However, third party-apps iPhone apps like Facebook and Twitter will access the Recently Added folder by default, not Collections, giving you only newer images to post.
The new iCloud Photo Library replaces the familiar Photo Stream, and it is designed to let you access all your photos, organized consistently, across all devices — not just the last 1000 of them.
This update acknowledges that you may not want to save your entire photo collection to a hard drive via iPhoto or Aperture, but rather access your photo collection on the go while it’s safely stored in the cloud. (I will dispense with the redundant backup lecture here, but even people who dislike cloud storage in general, and iCloud in particular, will admit that hard drives do fail.)
If enabled, the iCloud Photo Library automatically stores all photos and videos in iCloud at full resolution in their original formats, including Raw. When the Photos app arrives on Mac OS X in 2015, you will also be able to upload and view photos from your Mac.
Today, the iCloud Photo Library is technically still in beta. But you can switch it on in the Settings under iCloud > Photos. A pop-up alert warns you to back up your library before proceeding.
Unlike with iOS 7, where the Photo Stream did not count against your free 5GB limit, with iOS 8, it does count and is easy to exceed.
If you have more than 5GB of photos, you will have to set up an iCloud account for 20GB, 200GB, 500GB or 1TB for 99 cents, $3.99, $9.99, or $19.99 per month respectively (which you can cancel at any time).
You don’t have to store your photos in iCloud, of course. There are many other alternatives, but iCloud has the ecosystem advantage of storing and syncing across your Apple devices and platforms.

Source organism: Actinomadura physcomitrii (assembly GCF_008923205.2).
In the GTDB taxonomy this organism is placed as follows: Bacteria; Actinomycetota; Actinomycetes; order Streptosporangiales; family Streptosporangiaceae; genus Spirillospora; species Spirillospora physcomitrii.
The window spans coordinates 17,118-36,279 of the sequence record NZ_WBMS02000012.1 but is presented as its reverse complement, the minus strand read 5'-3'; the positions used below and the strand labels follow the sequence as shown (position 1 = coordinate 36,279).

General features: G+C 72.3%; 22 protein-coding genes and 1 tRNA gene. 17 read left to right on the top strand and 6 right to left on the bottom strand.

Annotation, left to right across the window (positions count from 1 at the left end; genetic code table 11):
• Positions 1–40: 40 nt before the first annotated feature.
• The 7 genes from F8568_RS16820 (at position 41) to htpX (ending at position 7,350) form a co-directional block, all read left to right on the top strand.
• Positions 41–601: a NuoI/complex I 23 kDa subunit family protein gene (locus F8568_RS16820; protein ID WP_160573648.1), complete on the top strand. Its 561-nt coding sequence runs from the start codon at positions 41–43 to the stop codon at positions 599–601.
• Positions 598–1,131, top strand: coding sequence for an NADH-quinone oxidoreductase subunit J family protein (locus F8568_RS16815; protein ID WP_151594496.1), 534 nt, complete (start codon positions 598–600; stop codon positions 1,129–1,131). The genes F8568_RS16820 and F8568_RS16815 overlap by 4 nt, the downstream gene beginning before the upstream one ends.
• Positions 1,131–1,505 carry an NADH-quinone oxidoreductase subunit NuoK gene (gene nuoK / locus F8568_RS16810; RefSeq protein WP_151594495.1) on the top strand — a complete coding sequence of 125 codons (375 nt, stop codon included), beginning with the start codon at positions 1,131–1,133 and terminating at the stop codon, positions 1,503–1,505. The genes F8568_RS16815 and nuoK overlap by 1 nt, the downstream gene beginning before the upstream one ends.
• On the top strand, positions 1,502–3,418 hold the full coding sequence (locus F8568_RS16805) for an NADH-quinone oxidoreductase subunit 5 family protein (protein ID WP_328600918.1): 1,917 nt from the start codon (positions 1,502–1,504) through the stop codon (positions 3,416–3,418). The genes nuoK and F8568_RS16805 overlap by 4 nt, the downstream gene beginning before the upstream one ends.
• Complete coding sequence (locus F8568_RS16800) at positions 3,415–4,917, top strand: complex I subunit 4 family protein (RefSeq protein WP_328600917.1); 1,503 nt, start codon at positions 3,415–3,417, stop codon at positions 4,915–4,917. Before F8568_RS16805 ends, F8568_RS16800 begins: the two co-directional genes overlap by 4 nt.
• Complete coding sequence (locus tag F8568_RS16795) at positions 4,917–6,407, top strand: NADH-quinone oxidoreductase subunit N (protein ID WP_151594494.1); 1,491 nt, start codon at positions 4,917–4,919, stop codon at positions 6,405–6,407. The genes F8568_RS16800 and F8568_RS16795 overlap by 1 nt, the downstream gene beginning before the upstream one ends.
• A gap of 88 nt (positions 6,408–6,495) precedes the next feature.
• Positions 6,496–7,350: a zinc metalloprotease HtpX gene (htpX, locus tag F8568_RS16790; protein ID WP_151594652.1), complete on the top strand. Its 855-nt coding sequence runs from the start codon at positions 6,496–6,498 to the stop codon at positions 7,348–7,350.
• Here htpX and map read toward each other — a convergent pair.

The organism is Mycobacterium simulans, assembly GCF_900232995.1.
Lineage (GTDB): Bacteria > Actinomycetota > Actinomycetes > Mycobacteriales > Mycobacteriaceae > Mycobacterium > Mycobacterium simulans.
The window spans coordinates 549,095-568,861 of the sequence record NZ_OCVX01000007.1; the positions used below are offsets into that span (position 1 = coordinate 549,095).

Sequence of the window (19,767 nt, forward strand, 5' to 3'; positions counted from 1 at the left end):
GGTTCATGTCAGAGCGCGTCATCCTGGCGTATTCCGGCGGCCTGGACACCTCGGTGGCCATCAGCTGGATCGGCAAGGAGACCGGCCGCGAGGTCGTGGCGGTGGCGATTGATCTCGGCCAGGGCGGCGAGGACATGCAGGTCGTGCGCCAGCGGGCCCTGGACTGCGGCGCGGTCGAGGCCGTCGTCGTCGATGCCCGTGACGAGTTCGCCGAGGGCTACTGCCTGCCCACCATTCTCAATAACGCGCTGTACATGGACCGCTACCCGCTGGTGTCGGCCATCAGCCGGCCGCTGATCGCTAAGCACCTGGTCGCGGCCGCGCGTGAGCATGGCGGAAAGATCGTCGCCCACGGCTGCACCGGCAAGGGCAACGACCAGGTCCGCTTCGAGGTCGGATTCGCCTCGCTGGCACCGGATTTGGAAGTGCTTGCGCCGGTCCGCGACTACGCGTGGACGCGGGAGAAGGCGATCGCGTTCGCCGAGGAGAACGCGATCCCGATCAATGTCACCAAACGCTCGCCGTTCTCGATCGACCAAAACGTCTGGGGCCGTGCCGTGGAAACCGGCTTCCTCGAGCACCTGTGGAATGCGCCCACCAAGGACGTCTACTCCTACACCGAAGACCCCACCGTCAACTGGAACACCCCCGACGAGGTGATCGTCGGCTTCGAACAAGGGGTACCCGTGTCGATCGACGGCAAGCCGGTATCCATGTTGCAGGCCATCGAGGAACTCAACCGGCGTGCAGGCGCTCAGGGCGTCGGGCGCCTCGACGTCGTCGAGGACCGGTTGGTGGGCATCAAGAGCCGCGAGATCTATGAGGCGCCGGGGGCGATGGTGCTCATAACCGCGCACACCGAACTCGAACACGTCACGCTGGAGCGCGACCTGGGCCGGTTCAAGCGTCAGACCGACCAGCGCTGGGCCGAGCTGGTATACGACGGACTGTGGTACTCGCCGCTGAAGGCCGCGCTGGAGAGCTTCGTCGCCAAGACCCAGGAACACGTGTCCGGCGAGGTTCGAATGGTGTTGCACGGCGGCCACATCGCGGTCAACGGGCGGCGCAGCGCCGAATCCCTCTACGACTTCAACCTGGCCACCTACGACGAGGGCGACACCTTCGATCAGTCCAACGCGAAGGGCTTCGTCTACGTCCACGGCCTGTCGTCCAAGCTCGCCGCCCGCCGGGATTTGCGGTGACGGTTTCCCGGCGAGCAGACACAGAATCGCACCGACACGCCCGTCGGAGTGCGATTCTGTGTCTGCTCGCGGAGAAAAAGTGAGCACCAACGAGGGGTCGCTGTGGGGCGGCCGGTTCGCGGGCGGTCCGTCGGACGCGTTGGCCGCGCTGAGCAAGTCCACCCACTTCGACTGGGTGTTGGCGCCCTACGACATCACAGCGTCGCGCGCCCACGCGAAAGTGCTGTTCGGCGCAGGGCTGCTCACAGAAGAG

Because this is a beta, there were some glitches, such as a consistent recording of 4.88GB of photos and videos despite that I had removed hundreds of photos and all videos from my phone.
But for the sake of experimentation, and spending a dollar for a good cause, I decided to purchase the 20GB of storage and opt to keep the high resolution images in iCloud.
If you are intent on doing some heavy duty photo editing on your iPad, for example, you might opt to keep those high resolution images locally on the tablet. However, you can also work on the optimized images and count on those changes being applied to the original later in iCloud. Either way, it’s all good.
If you’re one that likes to sync your iPhoto library via iTunes, think again if you plan to use the iCloud Photo Library, because it does not support iTunes syncing.
Another component of the new iCloud configuration is iCloud Drive. However, since not all of my devices are running iOS 8, and I am still using the Mavericks operating system on my Mac, I decided to wait on the iCloud Drive, and I suggest that if you are in that situation, you do the same.
Whereas iCloud Drive is forward looking, user success in configuring and using it depends on running the newest software in all venues, some of which is not available yet.
The improvements in iOS 8 are vast and far-reaching and will likely take some getting used to. Personally, I think Apple could have salvaged the Camera Roll moniker, even if it wanted to change the definition of it slightly. Moreover, despite the name change, I suspect people will continue to refer to the top level Recently Added album as the Camera Roll, at least for awhile.